America’s first “moon shot” succeeded 75 years ago today. For the first time, a team of U.S. Army engineers bounced a radar signal off the surface of the Moon and captured its echoes here on Earth. The effort, called Project Diana, laid the groundwork for radio communications with spacecraft, radar missile defense systems, and mapping the surfaces of our nearest planetary neighbors.

In the wake of World War II, the world was reckoning with the frightening implications of destructive new kinds of warfare, especially long-range missiles like Germany’s V2 rockets and atomic bombs like those the U.S. dropped on Hiroshima and Nagasaki in Japan.

“During the war the Germans used the V2 Rocket, which climbed some 70 miles above the Earth, and the future holds the unhappy prospect of missiles going far higher than this,” wrote Jack Mofenson, a Project Diana researcher. Mofenson was right; modern intercontinental ballistic missiles blast upwards 1,200 miles before plummeting toward their targets. As Mofenson put it, “The matter of transmission of radio signals to great distances above the earth for detection and control of such weapons becomes a problem of military importance.”

So the Department of War (which was reorganized and renamed the Department of Defense by 1949) wanted to know if radar could help detect missiles diving toward Earth from space. But as far as scientists knew in late 1945, any ballistic missile re-entering Earth’s atmosphere would have a natural cloaking device: the outer layer of Earth’s atmosphere, where the Sun’s ultraviolet radiation strips electrons from molecules, leaving a mix of ions and stray electrons surrounding the planet. This layer, called the ionosphere, starts around 50 miles from the surface and extends a few hundred miles out into space.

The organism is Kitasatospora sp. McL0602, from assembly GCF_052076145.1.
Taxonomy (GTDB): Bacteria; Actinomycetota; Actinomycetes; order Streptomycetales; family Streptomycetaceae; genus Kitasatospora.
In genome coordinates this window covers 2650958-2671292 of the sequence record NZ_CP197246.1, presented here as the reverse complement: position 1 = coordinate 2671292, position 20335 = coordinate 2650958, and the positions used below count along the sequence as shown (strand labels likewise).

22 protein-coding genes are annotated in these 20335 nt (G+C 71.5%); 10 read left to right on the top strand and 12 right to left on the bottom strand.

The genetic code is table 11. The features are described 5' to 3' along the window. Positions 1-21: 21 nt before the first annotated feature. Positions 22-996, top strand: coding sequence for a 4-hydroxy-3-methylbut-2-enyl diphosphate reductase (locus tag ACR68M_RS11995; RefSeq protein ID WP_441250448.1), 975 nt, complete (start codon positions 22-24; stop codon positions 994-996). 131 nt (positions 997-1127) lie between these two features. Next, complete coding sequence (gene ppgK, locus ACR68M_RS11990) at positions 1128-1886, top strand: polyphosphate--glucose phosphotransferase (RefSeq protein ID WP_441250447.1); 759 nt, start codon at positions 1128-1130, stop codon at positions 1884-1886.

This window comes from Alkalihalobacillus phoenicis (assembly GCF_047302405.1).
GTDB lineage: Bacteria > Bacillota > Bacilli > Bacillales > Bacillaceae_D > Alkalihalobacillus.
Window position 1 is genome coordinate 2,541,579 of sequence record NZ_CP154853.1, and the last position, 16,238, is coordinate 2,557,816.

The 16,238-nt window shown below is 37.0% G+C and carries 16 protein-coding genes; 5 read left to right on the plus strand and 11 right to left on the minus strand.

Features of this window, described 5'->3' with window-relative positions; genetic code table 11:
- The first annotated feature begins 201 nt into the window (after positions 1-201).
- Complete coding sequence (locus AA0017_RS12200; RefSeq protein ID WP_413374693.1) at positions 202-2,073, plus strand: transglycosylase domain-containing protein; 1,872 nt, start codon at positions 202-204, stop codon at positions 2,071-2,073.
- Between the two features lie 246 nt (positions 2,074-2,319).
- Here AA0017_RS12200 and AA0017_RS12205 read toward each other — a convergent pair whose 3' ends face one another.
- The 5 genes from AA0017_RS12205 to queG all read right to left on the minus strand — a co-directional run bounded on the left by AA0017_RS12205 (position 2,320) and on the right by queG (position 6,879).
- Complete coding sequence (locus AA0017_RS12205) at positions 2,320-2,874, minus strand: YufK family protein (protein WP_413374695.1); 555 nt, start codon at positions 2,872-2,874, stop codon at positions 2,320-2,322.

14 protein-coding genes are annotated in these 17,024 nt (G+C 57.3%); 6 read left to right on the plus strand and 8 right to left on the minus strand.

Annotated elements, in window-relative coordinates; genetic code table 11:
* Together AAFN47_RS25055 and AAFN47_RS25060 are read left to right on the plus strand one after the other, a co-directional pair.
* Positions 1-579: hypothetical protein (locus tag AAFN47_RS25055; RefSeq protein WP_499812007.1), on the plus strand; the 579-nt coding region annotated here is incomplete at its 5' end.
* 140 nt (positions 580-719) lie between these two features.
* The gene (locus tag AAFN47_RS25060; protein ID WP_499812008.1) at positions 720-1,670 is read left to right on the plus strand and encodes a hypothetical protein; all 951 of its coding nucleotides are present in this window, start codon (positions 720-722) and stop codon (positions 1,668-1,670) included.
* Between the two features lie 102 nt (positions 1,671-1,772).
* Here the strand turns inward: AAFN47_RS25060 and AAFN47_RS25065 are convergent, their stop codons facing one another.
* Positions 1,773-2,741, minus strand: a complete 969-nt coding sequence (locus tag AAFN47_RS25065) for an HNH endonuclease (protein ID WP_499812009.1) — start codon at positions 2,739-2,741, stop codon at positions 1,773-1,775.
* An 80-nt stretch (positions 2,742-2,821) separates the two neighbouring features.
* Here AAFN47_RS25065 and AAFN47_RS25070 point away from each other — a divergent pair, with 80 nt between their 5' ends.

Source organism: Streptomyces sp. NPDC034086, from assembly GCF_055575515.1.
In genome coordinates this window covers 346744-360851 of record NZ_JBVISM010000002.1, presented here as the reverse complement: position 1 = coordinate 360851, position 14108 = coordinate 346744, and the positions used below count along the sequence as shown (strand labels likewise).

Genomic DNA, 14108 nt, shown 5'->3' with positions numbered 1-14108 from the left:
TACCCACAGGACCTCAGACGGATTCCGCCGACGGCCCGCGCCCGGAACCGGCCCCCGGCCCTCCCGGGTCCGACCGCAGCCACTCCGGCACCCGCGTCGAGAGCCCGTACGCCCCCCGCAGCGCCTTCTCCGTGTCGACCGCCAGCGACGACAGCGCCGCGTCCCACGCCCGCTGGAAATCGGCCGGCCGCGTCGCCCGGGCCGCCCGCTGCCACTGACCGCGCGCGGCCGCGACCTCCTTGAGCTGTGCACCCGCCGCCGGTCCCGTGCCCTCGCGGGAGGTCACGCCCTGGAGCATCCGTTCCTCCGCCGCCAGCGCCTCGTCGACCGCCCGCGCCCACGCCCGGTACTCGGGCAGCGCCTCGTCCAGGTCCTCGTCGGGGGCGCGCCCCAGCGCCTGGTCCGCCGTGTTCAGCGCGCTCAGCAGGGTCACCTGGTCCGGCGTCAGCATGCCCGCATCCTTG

The ionosphere is where the dancing lights of the aurora borealis and aurora australis happen. All that electromagnetic activity and solar radiation also have strange effects on radio waves, which are the basis of radar. In general, the ionosphere tends to scatter radio waves; sometimes, if the transmitter is at just the right angle, that means a signal from one place can bounce off the ionosphere and reach a radio receiver on another continent.

(Side note: about 30 years ago, your faithful correspondent’s father was using a handheld radio on his shift at a Houston, TX-area paper mill one night when he accidentally reached a deputy sheriff somewhere in Arizona. After some mutually confused “what are you doing on this channel?” they both figured it out and had a nice chat.)

Because the ionosphere tends to reflect and also scatter, or refract, radio waves, especially short-wave or high-frequency waves, engineers and scientists in 1946 weren’t entirely sure if radar could “see” through the layer to detect an incoming missile.

In the 1920s, a team of researchers had bounced a radar signal off the lower edge of the ionosphere to measure its altitude. Now the Pentagon was asking its scientists to aim even higher. The math suggested that it was theoretically possible, but with the Cold War already looming on the horizon, theory wasn’t enough.